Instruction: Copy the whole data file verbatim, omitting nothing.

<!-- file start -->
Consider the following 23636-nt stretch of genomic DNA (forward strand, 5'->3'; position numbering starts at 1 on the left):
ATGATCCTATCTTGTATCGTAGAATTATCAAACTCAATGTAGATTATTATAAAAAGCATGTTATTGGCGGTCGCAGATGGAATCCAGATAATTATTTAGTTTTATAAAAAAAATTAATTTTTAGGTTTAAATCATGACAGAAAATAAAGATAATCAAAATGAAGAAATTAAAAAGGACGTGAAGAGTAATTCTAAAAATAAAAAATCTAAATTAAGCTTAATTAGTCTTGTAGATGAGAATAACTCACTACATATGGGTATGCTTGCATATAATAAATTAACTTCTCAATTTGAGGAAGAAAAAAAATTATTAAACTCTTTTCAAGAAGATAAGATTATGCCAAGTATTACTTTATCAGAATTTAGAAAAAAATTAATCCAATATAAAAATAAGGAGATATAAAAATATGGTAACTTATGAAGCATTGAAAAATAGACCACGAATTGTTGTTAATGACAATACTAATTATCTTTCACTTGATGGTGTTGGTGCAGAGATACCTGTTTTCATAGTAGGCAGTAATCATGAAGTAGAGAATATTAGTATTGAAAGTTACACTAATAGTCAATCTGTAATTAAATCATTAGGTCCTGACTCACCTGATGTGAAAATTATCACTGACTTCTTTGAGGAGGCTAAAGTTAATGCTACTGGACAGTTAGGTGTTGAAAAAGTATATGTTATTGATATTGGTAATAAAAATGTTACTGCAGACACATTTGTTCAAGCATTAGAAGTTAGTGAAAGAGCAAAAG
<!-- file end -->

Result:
Consider the following 23636-nt stretch of genomic DNA (forward strand, 5'->3'; position numbering starts at 1 on the left):
ATGATCCTATCTTGTATCGTAGAATTATCAAACTCAATGTAGATTATTATAAAAAGCATGTTATTGGCGGTCGCAGATGGAATCCAGATAATTATTTAGTTTTATAAAAAAAATTAATTTTTAGGTTTAAATCATGACAGAAAATAAAGATAATCAAAATGAAGAAATTAAAAAGGACGTGAAGAGTAATTCTAAAAATAAAAAATCTAAATTAAGCTTAATTAGTCTTGTAGATGAGAATAACTCACTACATATGGGTATGCTTGCATATAATAAATTAACTTCTCAATTTGAGGAAGAAAAAAAATTATTAAACTCTTTTCAAGAAGATAAGATTATGCCAAGTATTACTTTATCAGAATTTAGAAAAAAATTAATCCAATATAAAAATAAGGAGATATAAAAATATGGTAACTTATGAAGCATTGAAAAATAGACCACGAATTGTTGTTAATGACAATACTAATTATCTTTCACTTGATGGTGTTGGTGCAGAGATACCTGTTTTCATAGTAGGCAGTAATCATGAAGTAGAGAATATTAGTATTGAAAGTTACACTAATAGTCAATCTGTAATTAAATCATTAGGTCCTGACTCACCTGATGTGAAAATTATCACTGACTTCTTTGAGGAGGCTAAAGTTAATGCTACTGGACAGTTAGGTGTTGAAAAAGTATATGTTATTGATATTGGTAATAAAAATGTTACTGCAGACACATTTGTTCAAGCATTAGAAGTTAGTGAAAGAGCAAAAG